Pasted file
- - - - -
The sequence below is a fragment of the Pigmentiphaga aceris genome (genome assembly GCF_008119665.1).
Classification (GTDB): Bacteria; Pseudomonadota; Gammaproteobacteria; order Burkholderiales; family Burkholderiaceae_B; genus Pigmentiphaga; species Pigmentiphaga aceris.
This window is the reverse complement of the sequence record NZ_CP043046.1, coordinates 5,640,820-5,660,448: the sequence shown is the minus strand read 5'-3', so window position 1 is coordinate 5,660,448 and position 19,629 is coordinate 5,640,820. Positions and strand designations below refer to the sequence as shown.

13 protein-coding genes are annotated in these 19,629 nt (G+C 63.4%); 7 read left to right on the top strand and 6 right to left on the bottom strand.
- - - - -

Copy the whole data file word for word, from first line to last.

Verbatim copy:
The sequence below is a fragment of the Pigmentiphaga aceris genome (genome assembly GCF_008119665.1).
Classification (GTDB): Bacteria; Pseudomonadota; Gammaproteobacteria; order Burkholderiales; family Burkholderiaceae_B; genus Pigmentiphaga; species Pigmentiphaga aceris.
This window is the reverse complement of the sequence record NZ_CP043046.1, coordinates 5,640,820-5,660,448: the sequence shown is the minus strand read 5'-3', so window position 1 is coordinate 5,660,448 and position 19,629 is coordinate 5,640,820. Positions and strand designations below refer to the sequence as shown.

13 protein-coding genes are annotated in these 19,629 nt (G+C 63.4%); 7 read left to right on the top strand and 6 right to left on the bottom strand.